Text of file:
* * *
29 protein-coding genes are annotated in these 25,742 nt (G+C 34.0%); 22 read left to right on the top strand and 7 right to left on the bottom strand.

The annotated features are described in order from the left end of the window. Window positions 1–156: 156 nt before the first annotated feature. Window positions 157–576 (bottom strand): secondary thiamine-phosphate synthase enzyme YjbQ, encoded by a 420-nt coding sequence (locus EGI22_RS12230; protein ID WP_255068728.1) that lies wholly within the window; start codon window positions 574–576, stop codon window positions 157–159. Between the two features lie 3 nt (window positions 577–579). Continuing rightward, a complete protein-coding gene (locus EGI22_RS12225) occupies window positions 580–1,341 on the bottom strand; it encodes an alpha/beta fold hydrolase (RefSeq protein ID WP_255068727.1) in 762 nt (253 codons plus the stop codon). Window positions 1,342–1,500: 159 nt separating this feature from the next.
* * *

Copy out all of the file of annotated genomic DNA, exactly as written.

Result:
29 protein-coding genes are annotated in these 25,742 nt (G+C 34.0%); 22 read left to right on the top strand and 7 right to left on the bottom strand.

The annotated features are described in order from the left end of the window. Window positions 1–156: 156 nt before the first annotated feature. Window positions 157–576 (bottom strand): secondary thiamine-phosphate synthase enzyme YjbQ, encoded by a 420-nt coding sequence (locus EGI22_RS12230; protein ID WP_255068728.1) that lies wholly within the window; start codon window positions 574–576, stop codon window positions 157–159. Between the two features lie 3 nt (window positions 577–579). Continuing rightward, a complete protein-coding gene (locus EGI22_RS12225) occupies window positions 580–1,341 on the bottom strand; it encodes an alpha/beta fold hydrolase (RefSeq protein ID WP_255068727.1) in 762 nt (253 codons plus the stop codon). Window positions 1,342–1,500: 159 nt separating this feature from the next.